And I cannot believe that all the Hispanics in Columbus picked something else. I think this data ignores highly dispersed minority populations.
posted by SMPA at 5:33 PM on September 20, 2010


>I wonder what the Vancouver Metro area looks like... Yes, I'd love to see a map for Calgary

Not if the Conservatives have anything to say about it. :)


Actually, the (Canadian) Conservative Party makes it a point to target and develop relationships with the immigrant community (as does the other two main political parties).
posted by KokuRyu at 5:35 PM on September 20, 2010


It is heartbreaking to see how well demarcated some of these lines are.
I thought we had evolved a little further than this.
posted by SLC Mom at 5:36 PM on September 20, 2010 [2 favorites]


I am kind of shocked this is not being favorited more. Not only is this an actually illuminating use of "infographics" it is also a powerful view of race, segregation, and city development. Thanks for pointing this out, even if is depressing.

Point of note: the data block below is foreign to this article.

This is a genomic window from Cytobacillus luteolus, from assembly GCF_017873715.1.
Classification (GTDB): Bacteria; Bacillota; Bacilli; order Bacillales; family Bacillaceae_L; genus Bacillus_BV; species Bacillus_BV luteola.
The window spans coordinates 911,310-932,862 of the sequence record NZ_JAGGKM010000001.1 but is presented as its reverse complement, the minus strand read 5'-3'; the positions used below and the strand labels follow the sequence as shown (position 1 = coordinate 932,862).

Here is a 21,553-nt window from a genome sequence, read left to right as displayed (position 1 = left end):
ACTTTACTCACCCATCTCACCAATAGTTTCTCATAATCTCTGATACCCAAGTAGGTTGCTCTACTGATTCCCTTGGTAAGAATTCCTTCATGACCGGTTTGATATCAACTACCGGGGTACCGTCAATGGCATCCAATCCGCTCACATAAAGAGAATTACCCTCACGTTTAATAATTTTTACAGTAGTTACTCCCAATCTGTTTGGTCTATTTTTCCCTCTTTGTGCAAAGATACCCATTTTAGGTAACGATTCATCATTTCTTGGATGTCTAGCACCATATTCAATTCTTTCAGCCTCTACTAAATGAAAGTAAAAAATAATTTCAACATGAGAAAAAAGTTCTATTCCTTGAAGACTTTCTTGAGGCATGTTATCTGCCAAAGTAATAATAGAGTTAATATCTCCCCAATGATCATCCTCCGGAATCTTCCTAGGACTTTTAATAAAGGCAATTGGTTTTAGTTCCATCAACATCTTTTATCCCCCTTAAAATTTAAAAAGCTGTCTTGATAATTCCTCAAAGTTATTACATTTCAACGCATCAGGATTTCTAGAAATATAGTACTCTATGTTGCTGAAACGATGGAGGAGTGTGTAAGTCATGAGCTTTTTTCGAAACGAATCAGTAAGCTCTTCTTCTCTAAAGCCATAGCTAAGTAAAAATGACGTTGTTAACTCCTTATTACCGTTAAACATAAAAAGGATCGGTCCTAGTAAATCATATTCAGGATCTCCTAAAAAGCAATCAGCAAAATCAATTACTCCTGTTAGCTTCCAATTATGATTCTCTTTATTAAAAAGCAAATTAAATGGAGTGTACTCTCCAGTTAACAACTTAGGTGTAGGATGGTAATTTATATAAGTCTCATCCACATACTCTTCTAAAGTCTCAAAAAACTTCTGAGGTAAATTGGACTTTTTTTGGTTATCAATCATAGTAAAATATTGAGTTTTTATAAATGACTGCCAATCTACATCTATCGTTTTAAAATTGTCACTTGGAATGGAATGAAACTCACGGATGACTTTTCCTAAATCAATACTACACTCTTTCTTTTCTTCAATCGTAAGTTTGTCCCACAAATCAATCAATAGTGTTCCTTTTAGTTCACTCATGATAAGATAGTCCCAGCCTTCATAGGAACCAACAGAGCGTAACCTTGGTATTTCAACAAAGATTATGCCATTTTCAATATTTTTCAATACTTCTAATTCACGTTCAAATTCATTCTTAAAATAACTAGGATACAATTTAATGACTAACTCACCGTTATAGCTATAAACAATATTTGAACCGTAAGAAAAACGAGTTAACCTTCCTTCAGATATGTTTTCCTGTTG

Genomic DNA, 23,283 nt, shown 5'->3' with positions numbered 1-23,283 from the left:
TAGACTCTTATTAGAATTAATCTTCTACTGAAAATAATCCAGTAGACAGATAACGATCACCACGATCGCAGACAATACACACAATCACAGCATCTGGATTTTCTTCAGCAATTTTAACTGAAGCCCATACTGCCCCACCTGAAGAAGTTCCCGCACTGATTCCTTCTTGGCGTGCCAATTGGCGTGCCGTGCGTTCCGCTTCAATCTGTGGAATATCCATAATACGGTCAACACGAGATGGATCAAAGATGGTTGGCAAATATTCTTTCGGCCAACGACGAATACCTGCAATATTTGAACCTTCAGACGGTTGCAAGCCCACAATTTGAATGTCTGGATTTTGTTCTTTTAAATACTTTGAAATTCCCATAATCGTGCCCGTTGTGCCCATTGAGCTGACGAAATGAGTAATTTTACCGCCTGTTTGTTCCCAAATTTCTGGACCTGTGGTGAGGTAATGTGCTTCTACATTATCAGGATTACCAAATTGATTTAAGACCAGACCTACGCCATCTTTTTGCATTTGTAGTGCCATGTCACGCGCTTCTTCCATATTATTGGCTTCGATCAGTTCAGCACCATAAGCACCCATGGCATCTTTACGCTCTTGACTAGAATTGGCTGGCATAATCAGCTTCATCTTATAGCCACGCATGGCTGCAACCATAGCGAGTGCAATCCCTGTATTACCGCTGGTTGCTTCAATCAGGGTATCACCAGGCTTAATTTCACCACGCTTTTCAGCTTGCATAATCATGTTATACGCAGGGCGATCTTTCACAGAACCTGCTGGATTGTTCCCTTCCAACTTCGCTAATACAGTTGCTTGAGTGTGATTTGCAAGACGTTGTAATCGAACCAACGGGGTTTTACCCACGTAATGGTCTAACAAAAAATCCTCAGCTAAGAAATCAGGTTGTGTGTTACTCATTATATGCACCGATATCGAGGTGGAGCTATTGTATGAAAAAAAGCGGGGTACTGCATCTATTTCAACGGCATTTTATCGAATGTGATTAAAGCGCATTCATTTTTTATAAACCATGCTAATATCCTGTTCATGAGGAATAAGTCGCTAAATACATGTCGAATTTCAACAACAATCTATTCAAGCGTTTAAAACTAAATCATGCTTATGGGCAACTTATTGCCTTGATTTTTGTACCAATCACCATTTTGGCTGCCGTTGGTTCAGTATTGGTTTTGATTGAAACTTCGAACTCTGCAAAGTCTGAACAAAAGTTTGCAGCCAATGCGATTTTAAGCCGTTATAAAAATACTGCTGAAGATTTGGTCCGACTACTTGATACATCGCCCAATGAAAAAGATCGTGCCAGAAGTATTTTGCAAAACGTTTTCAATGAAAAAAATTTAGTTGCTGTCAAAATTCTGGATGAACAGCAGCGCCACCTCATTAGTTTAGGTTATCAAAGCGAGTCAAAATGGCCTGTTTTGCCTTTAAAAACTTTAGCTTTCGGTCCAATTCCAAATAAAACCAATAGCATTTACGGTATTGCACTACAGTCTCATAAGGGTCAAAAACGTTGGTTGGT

posted by blahblahblah at 5:40 PM on September 20, 2010 [1 favorite]


Thanks for this. I checked the Portland map and the first comment was a lady quoting my comedy act. ("so white, even the Black neighborhood's called Albina")
posted by msalt at 5:41 PM on September 20, 2010 [1 favorite]


As ass-backwards as it is in other ways, I'm kinda proud that Virginia Beach is way less segregated than most of the other cities.
posted by Benny Andajetz at 5:44 PM on September 20, 2010


I would like to see what New Orleans looks like now 5 years after the big K.
posted by govtdrone at 5:44 PM on September 20, 2010


So that's where the white women at!

I'm sorry.
posted by Capt. Renault at 5:45 PM on September 20, 2010 [4 favorites]